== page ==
(1) A village, 15 furlongs from Jerusalem (John 11:18), on the road to Jericho, at the Mount of Olives (Mark 11:1; Luke 19:29), where lived "Simon the leper" (Mark 14:3) and Mary, Martha and Lazarus (John 11:18). This village may justifiably be called the Judean home of Jesus, as He appears to have preferred to lodge there rather than in Jerusalem itself (Matthew 21:17; Mark 11:11). Here occurred the incident of the raising of Lazarus (John 11) and the feast at the house of Simon (Matthew 26:1-13; Mark 14:3-9; Luke 7:36-50; John 1:2:1-8). The Ascension as recorded in Luke 24:50-51 is thus described:
"He led them out until they were over against Bethany: and he lifted up his hands, and blessed them. And it came to pass, while he blessed them, he parted from them, and was carried up into heaven."
Bethany is today el `Azareyeh ("the place of Lazarus"--the L being displaced to form the article). It is a miserably untidy and tumble-down village facing East on the Southeast slope of the Mount of Olives, upon the carriage road to Jericho. A fair number of fig, almond and olive trees surround the houses. The traditional tomb of Lazarus is shown and there are some remains of medieval buildings, besides rock-cut tombs of much earlier date (PEF, III, 27, Sheet XVII).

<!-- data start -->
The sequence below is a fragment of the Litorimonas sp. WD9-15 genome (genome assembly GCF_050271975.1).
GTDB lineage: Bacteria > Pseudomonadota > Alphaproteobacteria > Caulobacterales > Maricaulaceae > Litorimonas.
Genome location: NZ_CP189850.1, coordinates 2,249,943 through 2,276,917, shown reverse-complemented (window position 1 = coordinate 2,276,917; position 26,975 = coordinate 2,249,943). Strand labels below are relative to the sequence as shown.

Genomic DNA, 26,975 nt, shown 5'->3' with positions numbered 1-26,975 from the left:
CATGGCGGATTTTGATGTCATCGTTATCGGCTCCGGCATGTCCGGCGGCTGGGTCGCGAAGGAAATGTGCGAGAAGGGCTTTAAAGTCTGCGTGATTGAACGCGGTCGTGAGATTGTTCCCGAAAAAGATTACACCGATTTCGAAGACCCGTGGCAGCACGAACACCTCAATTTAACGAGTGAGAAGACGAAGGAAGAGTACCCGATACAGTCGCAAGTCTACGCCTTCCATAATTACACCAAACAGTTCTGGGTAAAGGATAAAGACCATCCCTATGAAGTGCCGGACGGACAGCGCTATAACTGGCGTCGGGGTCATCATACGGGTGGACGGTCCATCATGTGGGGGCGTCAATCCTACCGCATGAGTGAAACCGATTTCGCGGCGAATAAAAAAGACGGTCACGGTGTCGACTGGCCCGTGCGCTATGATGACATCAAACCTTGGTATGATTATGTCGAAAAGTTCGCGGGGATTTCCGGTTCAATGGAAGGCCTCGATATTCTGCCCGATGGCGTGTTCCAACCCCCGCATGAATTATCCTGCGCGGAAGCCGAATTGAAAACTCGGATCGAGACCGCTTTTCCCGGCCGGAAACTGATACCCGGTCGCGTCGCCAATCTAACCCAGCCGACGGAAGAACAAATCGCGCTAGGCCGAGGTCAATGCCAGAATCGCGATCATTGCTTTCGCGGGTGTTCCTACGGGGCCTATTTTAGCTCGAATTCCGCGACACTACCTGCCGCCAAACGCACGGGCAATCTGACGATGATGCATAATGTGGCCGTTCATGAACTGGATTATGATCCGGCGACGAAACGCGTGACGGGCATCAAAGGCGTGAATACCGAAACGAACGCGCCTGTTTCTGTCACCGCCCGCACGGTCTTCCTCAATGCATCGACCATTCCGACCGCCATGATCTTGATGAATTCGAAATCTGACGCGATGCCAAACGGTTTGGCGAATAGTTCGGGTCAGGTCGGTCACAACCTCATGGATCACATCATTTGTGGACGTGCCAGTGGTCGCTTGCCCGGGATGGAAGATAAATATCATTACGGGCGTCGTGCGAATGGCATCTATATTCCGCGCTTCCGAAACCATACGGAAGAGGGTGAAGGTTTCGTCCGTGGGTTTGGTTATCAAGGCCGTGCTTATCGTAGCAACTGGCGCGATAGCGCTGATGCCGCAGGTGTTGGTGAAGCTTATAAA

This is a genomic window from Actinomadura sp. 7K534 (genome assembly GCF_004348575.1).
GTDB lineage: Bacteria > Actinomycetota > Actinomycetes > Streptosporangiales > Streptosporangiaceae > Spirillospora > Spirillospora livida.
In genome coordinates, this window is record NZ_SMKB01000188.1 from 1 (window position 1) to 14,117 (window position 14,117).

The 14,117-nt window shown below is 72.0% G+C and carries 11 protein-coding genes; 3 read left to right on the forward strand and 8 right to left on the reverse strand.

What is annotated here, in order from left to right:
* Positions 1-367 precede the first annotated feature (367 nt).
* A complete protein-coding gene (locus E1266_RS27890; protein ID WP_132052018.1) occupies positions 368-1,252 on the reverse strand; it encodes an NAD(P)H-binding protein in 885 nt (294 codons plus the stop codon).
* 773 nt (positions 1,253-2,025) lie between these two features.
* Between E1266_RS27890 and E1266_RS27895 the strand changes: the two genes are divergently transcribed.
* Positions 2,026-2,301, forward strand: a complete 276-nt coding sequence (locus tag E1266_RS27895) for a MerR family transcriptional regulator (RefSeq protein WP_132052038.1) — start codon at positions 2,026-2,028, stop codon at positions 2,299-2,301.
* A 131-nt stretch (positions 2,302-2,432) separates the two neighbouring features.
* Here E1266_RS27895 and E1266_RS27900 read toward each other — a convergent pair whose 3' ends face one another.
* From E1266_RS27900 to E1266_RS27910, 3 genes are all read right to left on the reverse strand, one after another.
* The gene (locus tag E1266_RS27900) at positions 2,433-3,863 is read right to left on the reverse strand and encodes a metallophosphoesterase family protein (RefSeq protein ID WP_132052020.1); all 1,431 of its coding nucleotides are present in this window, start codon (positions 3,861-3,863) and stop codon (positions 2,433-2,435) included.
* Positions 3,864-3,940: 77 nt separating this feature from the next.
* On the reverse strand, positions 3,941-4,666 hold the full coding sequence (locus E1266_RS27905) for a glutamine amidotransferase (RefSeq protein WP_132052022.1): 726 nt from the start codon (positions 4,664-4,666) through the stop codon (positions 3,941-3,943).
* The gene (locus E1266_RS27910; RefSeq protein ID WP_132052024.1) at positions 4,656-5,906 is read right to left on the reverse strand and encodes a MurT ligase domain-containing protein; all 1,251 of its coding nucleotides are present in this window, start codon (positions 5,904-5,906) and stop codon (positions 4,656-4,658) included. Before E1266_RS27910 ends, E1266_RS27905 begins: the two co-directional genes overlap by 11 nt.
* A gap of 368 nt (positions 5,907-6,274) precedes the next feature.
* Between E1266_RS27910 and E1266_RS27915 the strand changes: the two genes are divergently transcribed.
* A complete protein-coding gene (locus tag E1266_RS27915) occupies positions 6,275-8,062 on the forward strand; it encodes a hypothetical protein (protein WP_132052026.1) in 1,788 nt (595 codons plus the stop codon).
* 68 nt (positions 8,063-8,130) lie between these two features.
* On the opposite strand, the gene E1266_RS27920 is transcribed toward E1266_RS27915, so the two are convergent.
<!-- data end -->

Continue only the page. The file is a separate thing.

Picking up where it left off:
(2) "Bethany beyond the Jordan" (John 1:28; the King James Version Bethabara; Bethabara, a reading against the majority of the manuscripts, supported by Origen on geographical grounds):
No such place is known. Grove suggested that the place intended is \BETH-NIMRAH\ (which see), the modern Tell nimrin, a singularly suitable place, but hard to fit in with John 1:28; compare John 2:1. The traditional site is the ford East of Jericho.
E. W. G. Masterman
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